Albert was baptised into the Lutheran Evangelical Church on 19 September 1819 in the Marble Hall at Schloss Rosenau with water taken from a local river. [Weintraub, p.21] His godparents were Emperor Franz I of Austria; his maternal grandfather, Augustus, Duke of Saxe-Gotha-Altenburg; Prince Albert of Saxony, Duke of Teschen; Emanuel, Count von Mensdorff-Pouilly; and his paternal grandmother, the Dowager Duchess of Saxe-Coburg-Saalfeld. [Hobhouse, p.2]

Albert and his elder brother, Ernest, spent their youth in a close companionship scarred by their parents' turbulent marriage and eventual separation and divorce. Their mother was exiled from court and married, as her second husband, her lover, Alexander von Hanstein, Count of Polzig-Baiersdorf. She probably never saw her children again and died of cancer at the age of 30 in 1831. [Hobhouse, p.4 and Weintraub, pp.25–28] The following year, their father married his own niece and their cousin, Princess Mary of Württemberg, but the marriage was not close, and Mary had little, if any, input into her stepchildren's lives. [Weintraub, pp.40–41]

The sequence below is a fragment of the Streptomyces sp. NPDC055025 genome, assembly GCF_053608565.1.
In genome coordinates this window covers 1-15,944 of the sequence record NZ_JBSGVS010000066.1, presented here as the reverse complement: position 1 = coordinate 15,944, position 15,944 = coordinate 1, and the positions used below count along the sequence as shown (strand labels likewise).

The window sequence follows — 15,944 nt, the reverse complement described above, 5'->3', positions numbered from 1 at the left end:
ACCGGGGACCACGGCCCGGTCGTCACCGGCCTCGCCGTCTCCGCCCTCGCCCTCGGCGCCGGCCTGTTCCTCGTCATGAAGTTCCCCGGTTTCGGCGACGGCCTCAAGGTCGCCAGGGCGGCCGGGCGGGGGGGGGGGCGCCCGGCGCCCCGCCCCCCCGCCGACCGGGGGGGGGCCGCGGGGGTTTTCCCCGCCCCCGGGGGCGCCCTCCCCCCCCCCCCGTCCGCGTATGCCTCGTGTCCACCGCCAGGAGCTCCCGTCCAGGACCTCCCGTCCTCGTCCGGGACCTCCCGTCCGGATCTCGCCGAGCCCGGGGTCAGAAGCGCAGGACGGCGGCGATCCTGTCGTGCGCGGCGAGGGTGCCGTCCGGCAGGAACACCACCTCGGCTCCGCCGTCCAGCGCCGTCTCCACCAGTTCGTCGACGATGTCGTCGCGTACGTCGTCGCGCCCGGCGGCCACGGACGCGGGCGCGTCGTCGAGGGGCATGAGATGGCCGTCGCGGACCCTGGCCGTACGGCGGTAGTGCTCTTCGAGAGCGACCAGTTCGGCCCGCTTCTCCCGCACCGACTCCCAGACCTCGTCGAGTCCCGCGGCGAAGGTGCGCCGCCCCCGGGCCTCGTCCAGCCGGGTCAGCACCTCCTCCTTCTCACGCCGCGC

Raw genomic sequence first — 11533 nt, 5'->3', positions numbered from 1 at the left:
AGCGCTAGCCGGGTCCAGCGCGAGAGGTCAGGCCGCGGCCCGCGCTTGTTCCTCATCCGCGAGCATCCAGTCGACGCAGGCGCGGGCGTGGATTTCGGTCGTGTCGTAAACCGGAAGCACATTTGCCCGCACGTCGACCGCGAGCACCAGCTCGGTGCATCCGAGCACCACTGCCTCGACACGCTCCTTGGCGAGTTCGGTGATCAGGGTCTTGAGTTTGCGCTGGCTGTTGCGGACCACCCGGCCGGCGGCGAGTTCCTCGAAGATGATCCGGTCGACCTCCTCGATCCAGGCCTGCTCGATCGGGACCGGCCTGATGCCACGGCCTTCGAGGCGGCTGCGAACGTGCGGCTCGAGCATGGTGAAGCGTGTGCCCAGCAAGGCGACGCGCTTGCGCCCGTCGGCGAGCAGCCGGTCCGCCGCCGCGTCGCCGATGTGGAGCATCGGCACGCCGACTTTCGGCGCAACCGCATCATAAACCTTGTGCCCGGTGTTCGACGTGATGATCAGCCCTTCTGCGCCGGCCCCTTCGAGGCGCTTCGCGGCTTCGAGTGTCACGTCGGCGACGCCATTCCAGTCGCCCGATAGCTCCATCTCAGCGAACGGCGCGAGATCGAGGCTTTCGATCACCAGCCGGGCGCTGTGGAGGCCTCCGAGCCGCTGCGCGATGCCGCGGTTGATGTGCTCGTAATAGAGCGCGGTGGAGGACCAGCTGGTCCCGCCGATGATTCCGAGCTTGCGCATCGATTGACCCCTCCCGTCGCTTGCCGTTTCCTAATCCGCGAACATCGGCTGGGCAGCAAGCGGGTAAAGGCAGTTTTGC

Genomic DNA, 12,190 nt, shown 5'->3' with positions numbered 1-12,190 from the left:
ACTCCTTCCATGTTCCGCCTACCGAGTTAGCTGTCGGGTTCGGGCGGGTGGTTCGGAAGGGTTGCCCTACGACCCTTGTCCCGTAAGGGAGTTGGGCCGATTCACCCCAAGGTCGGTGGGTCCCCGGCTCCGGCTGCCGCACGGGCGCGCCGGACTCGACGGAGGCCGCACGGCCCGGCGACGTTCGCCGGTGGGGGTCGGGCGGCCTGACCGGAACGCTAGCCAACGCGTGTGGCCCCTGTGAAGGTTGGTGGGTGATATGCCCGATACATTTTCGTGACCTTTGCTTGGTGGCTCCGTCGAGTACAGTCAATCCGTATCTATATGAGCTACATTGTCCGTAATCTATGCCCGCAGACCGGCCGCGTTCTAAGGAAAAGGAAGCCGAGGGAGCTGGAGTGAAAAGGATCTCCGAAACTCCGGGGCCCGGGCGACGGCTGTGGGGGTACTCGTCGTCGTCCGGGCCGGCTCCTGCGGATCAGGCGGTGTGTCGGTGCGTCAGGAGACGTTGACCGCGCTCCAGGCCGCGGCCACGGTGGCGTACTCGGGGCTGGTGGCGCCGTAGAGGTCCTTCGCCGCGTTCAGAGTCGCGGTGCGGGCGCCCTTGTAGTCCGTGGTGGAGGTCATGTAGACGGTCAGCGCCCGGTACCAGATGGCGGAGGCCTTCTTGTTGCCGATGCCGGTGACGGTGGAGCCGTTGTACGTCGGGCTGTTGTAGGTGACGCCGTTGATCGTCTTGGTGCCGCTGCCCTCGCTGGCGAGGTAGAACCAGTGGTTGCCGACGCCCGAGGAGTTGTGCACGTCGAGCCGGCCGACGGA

The brothers were educated at first by private tutors and later at the University of Bonn, like many other princes. There Albert studied law, political economy, philosophy, and art history, played music and excelled in gymnastics, especially fencing and riding. [Weintraub, pp.60–62] His teachers included Fichte and Schlegel. [Weintraub, pp.56–60]


By 1836, the idea of marriage between Albert and the heir to the British throne, his cousin Princess Victoria of Kent (as she was then titled), had arisen in the mind of their ambitious uncle, Leopold, created King of the Belgians in 1831. Leopold arranged for his sister, Victoria's mother, the Duchess of Kent, to invite the Duke of Saxe-Coburg and Gotha and his two sons to visit her in May 1836, with the purpose of meeting Victoria. The visit did not by any means suit Victoria's uncle, William IV, who disapproved of any match with the Coburgs, and favoured Prince Alexander, second son of William II of the Netherlands. Victoria was well-aware of the various matrimonial plans and critically appraised a parade of eligible princes. [Weintraub, pp.43–49] She wrote of Albert, " [He] is extremely handsome; his hair is about the same colour as mine; his eyes are large and blue, and he has a beautiful nose and a very sweet mouth with fine teeth; but the charm of his countenance is his expression, which is most delightful." Alexander, on the other hand, was "very plain". [Victoria quoted in Weintraub, p.49]